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Report on Concrete Structures Reinforced with FRP Bar

By
Er. Gaurav

Abstract:
Fiber reinforced polymer (FRP) bars have been widely used in civil engineering used as a substitute for steel reinforcement because it has many advantages such as high strength-to-weight ratio, electromagnetic neutrality, light weight, ease of handling and no corrosion. Moreover, the productive technology becomes more and more mature and industrialized so that FRP has become one economic and competitive structure material. Based on the recent researches, this paper mainly introduces progress in the studies on concrete structures reinforced with FRP bars. These contents in this paper includes the bond performance of FRP bars in concrete, Compression Behavior, flexural behavior, and ductility of concrete structure reinforced with FRP bars in the past few years in the world.

Key words:
FRP Bars, Concrete Structure, Bond Performance, Pullout Behavior, Compression Behavior, Flexural Behavior, and Ductility.

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Different tests for rebar

By
Sourav Dutta
Manager-Civil

Brand embossing
On rebar pieces, different items are encrypted in the following manner:

Brand embossing

Here, X = Dia of rebar in mm, eg, 20
ABCD = Brand of rebar, eg, TATA TISCON / SAIL / JSPL etc
Y = Yield stress of rebar, eg, 500 indicates Fe500 with yield stress=500 Mpa
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Higher Diameter Reinforcement- Leading to faster/cheaper construction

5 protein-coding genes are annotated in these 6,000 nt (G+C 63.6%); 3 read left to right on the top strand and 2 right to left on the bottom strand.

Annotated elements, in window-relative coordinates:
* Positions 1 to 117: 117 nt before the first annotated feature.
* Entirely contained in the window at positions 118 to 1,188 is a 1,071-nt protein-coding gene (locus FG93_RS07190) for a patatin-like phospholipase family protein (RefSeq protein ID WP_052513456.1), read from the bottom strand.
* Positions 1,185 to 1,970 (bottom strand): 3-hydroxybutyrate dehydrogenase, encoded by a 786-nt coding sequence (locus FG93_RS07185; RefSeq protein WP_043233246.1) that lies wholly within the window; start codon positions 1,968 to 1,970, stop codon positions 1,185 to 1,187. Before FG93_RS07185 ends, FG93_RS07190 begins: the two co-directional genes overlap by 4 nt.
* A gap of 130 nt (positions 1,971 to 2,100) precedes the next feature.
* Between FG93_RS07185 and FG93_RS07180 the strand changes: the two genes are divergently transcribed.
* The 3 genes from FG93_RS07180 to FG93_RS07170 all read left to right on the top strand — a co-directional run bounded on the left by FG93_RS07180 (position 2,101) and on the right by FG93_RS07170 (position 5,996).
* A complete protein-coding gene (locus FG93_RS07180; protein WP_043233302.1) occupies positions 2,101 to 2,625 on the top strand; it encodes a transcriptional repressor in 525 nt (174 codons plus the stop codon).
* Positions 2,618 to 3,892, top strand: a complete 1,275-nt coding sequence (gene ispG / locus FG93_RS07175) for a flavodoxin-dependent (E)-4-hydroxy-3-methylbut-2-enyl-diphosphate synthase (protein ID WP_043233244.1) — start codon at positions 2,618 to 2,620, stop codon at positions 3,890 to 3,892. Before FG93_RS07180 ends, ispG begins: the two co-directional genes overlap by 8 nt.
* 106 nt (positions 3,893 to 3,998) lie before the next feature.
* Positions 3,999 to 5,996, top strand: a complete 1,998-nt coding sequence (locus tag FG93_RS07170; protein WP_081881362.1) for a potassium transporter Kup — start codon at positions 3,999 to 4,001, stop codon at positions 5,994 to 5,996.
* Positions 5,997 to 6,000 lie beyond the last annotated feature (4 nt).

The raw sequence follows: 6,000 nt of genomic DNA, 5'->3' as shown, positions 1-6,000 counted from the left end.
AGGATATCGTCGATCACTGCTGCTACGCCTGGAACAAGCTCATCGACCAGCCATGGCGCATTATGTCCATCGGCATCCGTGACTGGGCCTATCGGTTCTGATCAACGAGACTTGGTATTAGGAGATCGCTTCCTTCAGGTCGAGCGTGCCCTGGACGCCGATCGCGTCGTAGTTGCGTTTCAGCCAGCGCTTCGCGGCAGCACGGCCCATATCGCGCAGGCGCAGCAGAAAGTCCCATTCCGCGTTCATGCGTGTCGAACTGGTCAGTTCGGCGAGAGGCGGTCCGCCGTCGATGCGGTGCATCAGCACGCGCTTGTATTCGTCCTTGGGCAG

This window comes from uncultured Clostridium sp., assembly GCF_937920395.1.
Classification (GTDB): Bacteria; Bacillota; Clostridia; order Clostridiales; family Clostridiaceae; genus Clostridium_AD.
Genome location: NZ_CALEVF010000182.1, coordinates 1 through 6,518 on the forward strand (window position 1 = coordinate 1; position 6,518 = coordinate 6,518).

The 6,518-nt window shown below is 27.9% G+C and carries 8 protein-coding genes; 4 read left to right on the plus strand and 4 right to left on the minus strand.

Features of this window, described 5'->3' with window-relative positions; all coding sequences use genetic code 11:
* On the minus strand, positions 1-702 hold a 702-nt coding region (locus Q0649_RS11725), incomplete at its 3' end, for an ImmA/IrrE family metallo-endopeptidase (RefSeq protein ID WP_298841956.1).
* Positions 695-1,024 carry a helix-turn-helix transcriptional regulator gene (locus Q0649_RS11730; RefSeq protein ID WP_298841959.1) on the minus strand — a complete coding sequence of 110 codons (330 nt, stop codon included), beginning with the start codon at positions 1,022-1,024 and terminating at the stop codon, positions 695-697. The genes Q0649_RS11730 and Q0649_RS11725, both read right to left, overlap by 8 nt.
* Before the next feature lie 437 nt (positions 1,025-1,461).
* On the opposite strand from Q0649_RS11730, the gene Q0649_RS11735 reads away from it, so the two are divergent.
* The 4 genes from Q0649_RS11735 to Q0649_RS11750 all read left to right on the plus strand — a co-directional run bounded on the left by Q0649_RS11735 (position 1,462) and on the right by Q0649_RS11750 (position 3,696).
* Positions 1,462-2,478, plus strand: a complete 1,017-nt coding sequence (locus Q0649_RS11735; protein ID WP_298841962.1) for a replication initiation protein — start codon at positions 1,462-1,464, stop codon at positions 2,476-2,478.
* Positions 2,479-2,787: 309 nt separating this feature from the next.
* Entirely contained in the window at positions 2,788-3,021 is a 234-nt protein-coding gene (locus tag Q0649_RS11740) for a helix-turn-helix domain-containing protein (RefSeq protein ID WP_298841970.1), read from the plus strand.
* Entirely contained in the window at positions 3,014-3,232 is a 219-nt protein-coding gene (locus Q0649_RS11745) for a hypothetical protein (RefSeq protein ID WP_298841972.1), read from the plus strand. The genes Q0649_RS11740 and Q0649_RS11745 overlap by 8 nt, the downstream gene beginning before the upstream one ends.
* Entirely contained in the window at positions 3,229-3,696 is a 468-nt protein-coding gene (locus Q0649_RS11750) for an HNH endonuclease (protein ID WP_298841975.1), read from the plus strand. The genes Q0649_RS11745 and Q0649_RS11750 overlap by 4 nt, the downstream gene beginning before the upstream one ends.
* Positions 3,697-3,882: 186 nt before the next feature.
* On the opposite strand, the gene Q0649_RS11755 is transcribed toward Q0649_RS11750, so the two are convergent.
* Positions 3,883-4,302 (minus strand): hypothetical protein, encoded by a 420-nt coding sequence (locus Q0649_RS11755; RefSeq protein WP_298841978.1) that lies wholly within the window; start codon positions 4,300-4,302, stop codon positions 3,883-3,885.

By
Sourav Dutta
Manager-Civil

The first version of BIS 1786 came out in 1985 when in Cl.5.1, the code suggested the nominal sizes as shown below:

Fig 1 (s) BIS1786-1985 and the relevant clause
Fig 1 (s) BIS1786-1985 and the relevant clause1
Fig 1 (s) : BIS1786-1985 and the relevant clause

The next version of the code BIS 1786 was introduced in 2008, where nominal sizes were rationalized and nominal sizes 7 mm, 18 mm, 22 mm, 45 mm and 50 mm had been removed. In Cl. 6.1, the code had suggested the nominal sizes as shown below:

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Higher grade reinforcement: Path to future

By
Sourav Dutta
Manager-Civil

The first version of BIS 1786 came out in 1985 where in Cl.1.1, the code had put the detailed physical and chemical properties, testing procedures of following strength grades of HYSD (High Yield Strength Deformed) bars/wires as shown below:

Fig 1 (s) BIS1786-1985 and the relevant clause

Fig 1 (s) BIS1786-1985 and the relevant clause1
Fig 1 (s) : BIS1786-1985 and the relevant clause

The next version of the code BIS 1786 was introduced in 2008, where new strength grade Fe600 had been introduced. Also, two categories based on elongation for each grade except Fe600 had also been introduced. Thus in Cl.1.1, the code had put the detailed physical and chemical properties, testing procedures of following strength grades of HYSD (High Yield Strength Deformed) bars/wires as shown below:

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Proper Slab Construction Concepts – A Challenge to overcome

By
Sourav Dutta
Manager-Civil

What is slab?
A RCC (Reinforced Cement Concrete) slab is the most common structural element of any type of building. Horizontal slabs, typically between 4 and 20 inches (100 and 500 millimeters) thick, are most often used to construct floors and ceilings.Here discussion on “flat slab” has not been considered.

proper-slab-construction-concepts

proper-slab-construction-concepts2

Typical loads to be considered for slab design
(i) Dead load: Any permanent load acting on the slab e.g. self-weight of slab, weight of floor finish & plaster

(ii) Live Load: Any non-permanent or moving load e.g. weight of occupants, furniture, and partitionon the slab

(iii) Snow load (if any)

Note: Earthquake and Wind loads are not considered in the design of slabs.

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